- A pharmacist should ALWAYS review your medication list to ensure that drug interactions are prevented or managed appropriately
- Clinical trials may exist for non-small cell lung cancer. Ask your doctor if any studies are currently enrolling in your area. If not, go to clinicaltrials.gov to search for other centers offering study medications
Patient Assistance & Co-payment Coverage
Patients under the age of 65 years, or those with private insurance plans:
If you have insurance and are looking for patient assistance or copay assistance for Alectinib (Alecensa®), we have provided links that may help.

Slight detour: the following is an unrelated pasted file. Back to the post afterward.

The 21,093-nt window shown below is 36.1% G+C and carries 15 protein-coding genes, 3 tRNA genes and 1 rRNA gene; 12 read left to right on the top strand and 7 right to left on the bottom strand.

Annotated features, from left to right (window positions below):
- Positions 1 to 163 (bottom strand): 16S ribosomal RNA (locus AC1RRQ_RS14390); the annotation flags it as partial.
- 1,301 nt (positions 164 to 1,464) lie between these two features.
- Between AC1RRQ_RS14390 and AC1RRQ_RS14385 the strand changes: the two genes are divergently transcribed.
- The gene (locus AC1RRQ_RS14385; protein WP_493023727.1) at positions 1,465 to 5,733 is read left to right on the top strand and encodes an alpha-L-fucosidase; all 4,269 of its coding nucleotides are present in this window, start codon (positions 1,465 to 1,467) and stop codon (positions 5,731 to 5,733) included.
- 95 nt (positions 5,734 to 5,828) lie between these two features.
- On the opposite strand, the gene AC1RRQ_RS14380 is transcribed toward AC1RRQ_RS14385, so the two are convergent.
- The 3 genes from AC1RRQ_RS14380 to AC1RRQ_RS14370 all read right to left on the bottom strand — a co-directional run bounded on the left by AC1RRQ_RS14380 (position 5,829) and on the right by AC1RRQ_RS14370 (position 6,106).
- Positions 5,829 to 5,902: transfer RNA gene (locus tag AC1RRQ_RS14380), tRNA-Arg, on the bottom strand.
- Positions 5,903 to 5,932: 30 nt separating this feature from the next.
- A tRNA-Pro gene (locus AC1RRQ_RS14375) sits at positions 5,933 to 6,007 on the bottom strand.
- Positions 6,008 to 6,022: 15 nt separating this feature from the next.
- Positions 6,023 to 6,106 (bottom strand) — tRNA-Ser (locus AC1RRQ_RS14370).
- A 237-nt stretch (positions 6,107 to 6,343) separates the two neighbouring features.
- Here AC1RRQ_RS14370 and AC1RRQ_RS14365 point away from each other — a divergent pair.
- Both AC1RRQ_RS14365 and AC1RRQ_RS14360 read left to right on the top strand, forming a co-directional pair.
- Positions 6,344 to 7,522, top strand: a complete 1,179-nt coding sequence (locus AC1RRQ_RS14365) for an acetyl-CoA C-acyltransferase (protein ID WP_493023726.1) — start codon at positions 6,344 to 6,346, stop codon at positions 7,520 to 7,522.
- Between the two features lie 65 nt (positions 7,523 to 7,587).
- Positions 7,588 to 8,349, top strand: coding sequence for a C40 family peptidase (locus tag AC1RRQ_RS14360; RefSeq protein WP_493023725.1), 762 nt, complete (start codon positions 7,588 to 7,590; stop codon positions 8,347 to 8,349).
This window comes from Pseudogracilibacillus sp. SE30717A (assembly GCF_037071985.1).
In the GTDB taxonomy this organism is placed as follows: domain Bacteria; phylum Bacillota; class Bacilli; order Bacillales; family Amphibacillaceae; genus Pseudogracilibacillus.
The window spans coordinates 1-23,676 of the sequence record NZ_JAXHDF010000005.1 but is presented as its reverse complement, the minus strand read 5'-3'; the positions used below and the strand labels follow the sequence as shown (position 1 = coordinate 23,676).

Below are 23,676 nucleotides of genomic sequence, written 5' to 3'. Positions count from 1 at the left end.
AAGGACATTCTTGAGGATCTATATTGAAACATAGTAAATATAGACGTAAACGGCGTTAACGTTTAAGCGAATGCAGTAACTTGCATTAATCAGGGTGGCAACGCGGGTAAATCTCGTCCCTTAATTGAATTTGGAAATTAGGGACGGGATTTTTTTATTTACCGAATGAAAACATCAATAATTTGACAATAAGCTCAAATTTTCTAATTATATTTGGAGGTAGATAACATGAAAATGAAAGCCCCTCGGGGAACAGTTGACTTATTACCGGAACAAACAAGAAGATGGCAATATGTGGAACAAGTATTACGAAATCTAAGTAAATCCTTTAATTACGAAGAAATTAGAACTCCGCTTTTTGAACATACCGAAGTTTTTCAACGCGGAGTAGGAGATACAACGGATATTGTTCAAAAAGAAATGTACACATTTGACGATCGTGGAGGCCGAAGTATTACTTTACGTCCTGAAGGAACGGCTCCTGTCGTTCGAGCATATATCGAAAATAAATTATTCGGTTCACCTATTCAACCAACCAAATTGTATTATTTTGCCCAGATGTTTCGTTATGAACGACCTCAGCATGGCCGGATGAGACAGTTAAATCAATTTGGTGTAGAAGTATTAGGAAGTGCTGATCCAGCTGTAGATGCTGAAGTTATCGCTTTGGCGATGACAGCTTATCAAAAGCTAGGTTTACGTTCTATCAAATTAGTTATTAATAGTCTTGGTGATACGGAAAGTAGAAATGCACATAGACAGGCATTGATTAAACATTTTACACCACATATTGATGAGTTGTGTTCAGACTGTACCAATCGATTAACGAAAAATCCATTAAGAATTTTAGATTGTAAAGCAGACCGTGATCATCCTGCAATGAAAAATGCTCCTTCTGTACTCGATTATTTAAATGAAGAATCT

Visit our Patient Assistance page and click the links to various patient assistance programs for help paying for Alectinib (Alecensa®). Depending upon your income, they may be able to help cover the cost of:
For Branded medications (may be available for generic medications too), check with the manufacturer to determine if a co-pay card is offered and if it could reduce your monthly copay.
- If you are uninsured, check with the manufacturer to determine if you are eligible to receive medication at no cost.
Medicare and Medicaid patients (Patients 65 years or older):
The clinic providing treatment will likely pre-authorize medications and immune therapies such as Alectinib (Alecensa®) and are the best source to help you understand drug cost.
- Ask to speak with a patient assistance technician or financial counselor at the clinic or hospital administering this therapy.
What is Emotional Wellness?